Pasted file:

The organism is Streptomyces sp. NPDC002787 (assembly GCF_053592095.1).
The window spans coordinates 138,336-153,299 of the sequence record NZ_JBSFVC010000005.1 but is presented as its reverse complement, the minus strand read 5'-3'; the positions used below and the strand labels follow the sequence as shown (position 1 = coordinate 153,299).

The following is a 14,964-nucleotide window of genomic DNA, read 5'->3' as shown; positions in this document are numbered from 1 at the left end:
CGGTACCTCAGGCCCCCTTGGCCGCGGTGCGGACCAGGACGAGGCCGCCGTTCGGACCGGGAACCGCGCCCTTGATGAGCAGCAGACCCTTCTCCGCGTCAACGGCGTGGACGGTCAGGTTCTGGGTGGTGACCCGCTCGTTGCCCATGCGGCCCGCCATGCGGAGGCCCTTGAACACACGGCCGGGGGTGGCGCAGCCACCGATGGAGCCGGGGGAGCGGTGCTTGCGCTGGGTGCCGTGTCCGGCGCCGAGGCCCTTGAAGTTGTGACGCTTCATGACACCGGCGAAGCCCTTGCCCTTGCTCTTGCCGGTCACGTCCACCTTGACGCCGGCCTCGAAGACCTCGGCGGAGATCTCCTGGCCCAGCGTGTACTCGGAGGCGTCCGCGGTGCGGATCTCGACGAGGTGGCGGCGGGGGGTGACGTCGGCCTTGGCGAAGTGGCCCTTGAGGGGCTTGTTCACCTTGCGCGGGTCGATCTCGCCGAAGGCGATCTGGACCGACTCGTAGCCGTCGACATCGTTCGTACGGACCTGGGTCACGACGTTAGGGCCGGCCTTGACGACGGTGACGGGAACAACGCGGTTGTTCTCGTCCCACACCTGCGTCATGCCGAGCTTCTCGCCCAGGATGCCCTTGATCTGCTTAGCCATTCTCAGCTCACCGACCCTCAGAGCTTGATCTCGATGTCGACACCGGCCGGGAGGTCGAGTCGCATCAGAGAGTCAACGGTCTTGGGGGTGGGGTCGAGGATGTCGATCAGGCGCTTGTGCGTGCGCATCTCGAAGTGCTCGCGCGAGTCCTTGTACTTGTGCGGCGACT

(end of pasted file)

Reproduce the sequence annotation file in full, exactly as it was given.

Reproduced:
The organism is Streptomyces sp. NPDC002787 (assembly GCF_053592095.1).
The window spans coordinates 138,336-153,299 of the sequence record NZ_JBSFVC010000005.1 but is presented as its reverse complement, the minus strand read 5'-3'; the positions used below and the strand labels follow the sequence as shown (position 1 = coordinate 153,299).

The following is a 14,964-nucleotide window of genomic DNA, read 5'->3' as shown; positions in this document are numbered from 1 at the left end:
CGGTACCTCAGGCCCCCTTGGCCGCGGTGCGGACCAGGACGAGGCCGCCGTTCGGACCGGGAACCGCGCCCTTGATGAGCAGCAGACCCTTCTCCGCGTCAACGGCGTGGACGGTCAGGTTCTGGGTGGTGACCCGCTCGTTGCCCATGCGGCCCGCCATGCGGAGGCCCTTGAACACACGGCCGGGGGTGGCGCAGCCACCGATGGAGCCGGGGGAGCGGTGCTTGCGCTGGGTGCCGTGTCCGGCGCCGAGGCCCTTGAAGTTGTGACGCTTCATGACACCGGCGAAGCCCTTGCCCTTGCTCTTGCCGGTCACGTCCACCTTGACGCCGGCCTCGAAGACCTCGGCGGAGATCTCCTGGCCCAGCGTGTACTCGGAGGCGTCCGCGGTGCGGATCTCGACGAGGTGGCGGCGGGGGGTGACGTCGGCCTTGGCGAAGTGGCCCTTGAGGGGCTTGTTCACCTTGCGCGGGTCGATCTCGCCGAAGGCGATCTGGACCGACTCGTAGCCGTCGACATCGTTCGTACGGACCTGGGTCACGACGTTAGGGCCGGCCTTGACGACGGTGACGGGAACAACGCGGTTGTTCTCGTCCCACACCTGCGTCATGCCGAGCTTCTCGCCCAGGATGCCCTTGATCTGCTTAGCCATTCTCAGCTCACCGACCCTCAGAGCTTGATCTCGATGTCGACACCGGCCGGGAGGTCGAGTCGCATCAGAGAGTCAACGGTCTTGGGGGTGGGGTCGAGGATGTCGATCAGGCGCTTGTGCGTGCGCATCTCGAAGTGCTCGCGCGAGTCCTTGTACTTGTGCGGCGACT